5. In the present case it cannot be said that there was a debt which remained subsisting and for which a new security had been accepted. On the contrary the debt came to an end when it was satisfied by the payment of Rs. 1,000 on 10th June 1930. By that transaction no further debt remained due between the parties and the sale terminated the mortgage. If instead of a sale deed a further deed of mortgage had been taken then the circumstances would have been parallel to the case before their Lordships of the Privy Council. We consider that because the debt did not subsist after 10th June 1930 therefore a distinction must be drawn between the two cases. A further distinction would arise that in the case before their Lordships the new mortgage was wholly ineffective because the widow was in possession of the 'whole share of the deceased and it was held that the mortgage was not binding on her. In the present case it cannot be claimed that the plaintiffs have obtained nothing out of the transaction of 10th June 1930, because that transaction has transferred to them the possession of the proprietary share. Learned Counsel for the respondents further pointed out that Section 15, Agra Tenancy Act, did not forbid the relinquishment of ex-proprietary rights. That section provides in Sub-section, (1) as follows:
Except as provided in Sub-Sections (2), (3) and (4), no sale of sir or agreement, relinquishment or other transaction having the effect of a surrender orrelinquishment of ex-proprietary rights executed or carried out within six months lm mediately preoeding or succeeding a transfer of proprietary rights, shall affect or detract from the rights created by Section 14.
6. That is there is nothing in the subsection forbidding such a relinquishment but it is provided that the relinquishment if made within six months of the transfer shall not affect Section 14 by which ex-proprietary rights arise. In other words the relinquishment would be void.
7. There is a further provision in Sub-section 2 of Section 15 for the landlord to apply for sanction for the relinquishment if he desires to make it within the period of six months of the transfer, and if that application is sanctioned by the Assistant Collector in charge of the sub-division then the relinquishment will be effective. No general rule of law therefore is laid down that a relinquishment is an act forbidden by law. Learned Counsel for the rsspondenta therefore claims that the relinquishment is nojb an unlawful object, and the agreement to relinquishment would not come under Section 23, Contract Act. The two provisions of that section which it is claimed for the appellants would apply are cases where the agreement is forbidden by law or is of such a nature that, if permitted, it would defeat the provisions of any law. It was claimed for the appellants that the relinquishment, if permitted, would defeat the provisions of Section 15, Agra Tenancy Act, We do not think that this argument is sound. What is provided in Section 15, Agra Tenancy Act, is that in general the relinquishment will be void, if carried out within six months of the transfer. The execution of a relinquishment will not in any way defeat the provisions of that section. It is for the persons interested to ask the Courts to apply the provisions of that section. The case would be otherwise where there is a definite provision of law that a certain thing must not be done and where an agreement is made to do that thing. It was further pointed out by learned Counsel for the respondents that Section 24, Contract Act, is not applied by the Transfer of Property Act to transfers of immoteable property. Section 6(h), T.P. Act, applies Section 23, Contract Act, but Section 24 is not applied. We consider therefore that the argument for the appellants that under Section 24 the sale deed would be void because the agreement to relinquish was unlawful and because the two agreements had one consideration is an argument which is unsound.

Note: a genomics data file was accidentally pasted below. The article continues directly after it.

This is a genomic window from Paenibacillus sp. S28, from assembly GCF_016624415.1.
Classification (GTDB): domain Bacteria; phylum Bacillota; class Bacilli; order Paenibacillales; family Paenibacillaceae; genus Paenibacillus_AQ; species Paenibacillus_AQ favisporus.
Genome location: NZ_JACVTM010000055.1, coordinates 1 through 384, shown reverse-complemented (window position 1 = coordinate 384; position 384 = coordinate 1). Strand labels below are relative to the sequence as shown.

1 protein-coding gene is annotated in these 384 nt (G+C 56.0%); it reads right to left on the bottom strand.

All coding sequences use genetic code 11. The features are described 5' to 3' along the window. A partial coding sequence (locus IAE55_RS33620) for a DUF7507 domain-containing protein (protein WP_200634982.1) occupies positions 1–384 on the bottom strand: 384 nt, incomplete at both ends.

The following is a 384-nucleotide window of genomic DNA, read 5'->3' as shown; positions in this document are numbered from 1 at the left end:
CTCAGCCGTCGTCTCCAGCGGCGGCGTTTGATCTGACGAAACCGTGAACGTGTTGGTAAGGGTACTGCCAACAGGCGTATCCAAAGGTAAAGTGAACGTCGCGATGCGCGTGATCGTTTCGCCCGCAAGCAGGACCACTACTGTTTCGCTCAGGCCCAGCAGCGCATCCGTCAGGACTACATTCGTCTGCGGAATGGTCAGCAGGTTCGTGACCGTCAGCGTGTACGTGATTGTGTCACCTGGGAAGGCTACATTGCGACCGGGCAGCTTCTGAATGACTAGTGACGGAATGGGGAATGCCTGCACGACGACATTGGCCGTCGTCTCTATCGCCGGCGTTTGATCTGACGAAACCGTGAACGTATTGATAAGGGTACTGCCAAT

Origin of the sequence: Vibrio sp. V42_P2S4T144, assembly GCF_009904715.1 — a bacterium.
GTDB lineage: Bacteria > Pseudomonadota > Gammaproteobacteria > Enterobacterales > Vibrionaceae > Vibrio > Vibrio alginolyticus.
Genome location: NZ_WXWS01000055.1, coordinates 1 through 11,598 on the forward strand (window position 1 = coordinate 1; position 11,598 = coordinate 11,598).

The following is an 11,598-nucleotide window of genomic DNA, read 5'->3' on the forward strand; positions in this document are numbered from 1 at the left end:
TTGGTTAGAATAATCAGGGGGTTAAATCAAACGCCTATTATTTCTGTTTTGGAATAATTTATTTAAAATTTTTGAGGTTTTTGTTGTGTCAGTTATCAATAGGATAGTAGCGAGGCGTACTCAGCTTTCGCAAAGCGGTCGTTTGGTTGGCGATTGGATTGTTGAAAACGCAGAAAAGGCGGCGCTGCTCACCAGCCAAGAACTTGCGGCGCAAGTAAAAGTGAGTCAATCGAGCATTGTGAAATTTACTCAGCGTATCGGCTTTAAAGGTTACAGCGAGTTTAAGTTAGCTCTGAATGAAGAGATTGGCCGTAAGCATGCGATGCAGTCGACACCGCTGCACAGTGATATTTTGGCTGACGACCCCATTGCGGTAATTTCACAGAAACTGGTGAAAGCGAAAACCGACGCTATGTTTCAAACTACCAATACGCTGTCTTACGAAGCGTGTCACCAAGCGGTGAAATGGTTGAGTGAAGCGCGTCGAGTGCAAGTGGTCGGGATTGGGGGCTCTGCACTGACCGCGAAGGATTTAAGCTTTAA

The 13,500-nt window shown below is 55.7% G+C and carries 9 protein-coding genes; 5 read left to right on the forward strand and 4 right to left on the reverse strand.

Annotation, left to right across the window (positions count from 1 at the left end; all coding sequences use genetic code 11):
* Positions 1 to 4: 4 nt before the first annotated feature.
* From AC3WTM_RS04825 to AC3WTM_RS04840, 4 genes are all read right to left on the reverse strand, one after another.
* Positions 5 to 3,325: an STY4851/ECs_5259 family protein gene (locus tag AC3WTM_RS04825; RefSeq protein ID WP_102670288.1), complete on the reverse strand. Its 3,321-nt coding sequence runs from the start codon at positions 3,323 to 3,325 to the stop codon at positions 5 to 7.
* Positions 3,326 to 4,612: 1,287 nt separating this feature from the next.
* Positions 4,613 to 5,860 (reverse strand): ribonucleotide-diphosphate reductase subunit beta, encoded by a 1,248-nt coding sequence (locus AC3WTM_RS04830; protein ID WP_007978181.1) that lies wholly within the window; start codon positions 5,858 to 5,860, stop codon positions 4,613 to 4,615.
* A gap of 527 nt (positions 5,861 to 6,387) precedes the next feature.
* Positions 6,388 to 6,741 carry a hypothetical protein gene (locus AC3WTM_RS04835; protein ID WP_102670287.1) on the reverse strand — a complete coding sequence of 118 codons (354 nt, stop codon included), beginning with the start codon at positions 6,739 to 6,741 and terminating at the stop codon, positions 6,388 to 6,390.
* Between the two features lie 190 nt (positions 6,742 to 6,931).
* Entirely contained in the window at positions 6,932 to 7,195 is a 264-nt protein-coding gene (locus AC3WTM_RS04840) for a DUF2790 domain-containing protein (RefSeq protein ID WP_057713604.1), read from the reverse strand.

8. It was further argued by learned Counsel for the respondents that the provisions of the Contract Act apply to agreements but do not apply to transfers of property in general, and for this he relied on the Eull Bench ruling of this Court reported in : AIR1930All1 , Dip Ncumin Singh v. Nageshar Prasad. In this it was held that the cases of mere contract are governed by the provisions of the Contract Act and cases of transfer of immoveable property are governed by the Transfer of Property Act. It was further held in that ruling that Section 24, Contract Act, had not been made applicable) to transfers of immoveable property. That case was. in regard to attempted transfers by tenants of their rights which wero incapable of being transferred as laid in Sections 20 and 21, Agra Tenancy Act 2 of 1901. It was held that the language of those sections does not justify the inference that such a transfer has been expressly forbidden and prohibited by law. We consider that this argument will also apply to the case of a relinquishmend under Section 15, Agra Tenancy Act, Act II of 1926.
9. For the reasons given above we consider that the case for the plaintiffs-appellants fails and we dismiss this second appeal with costs.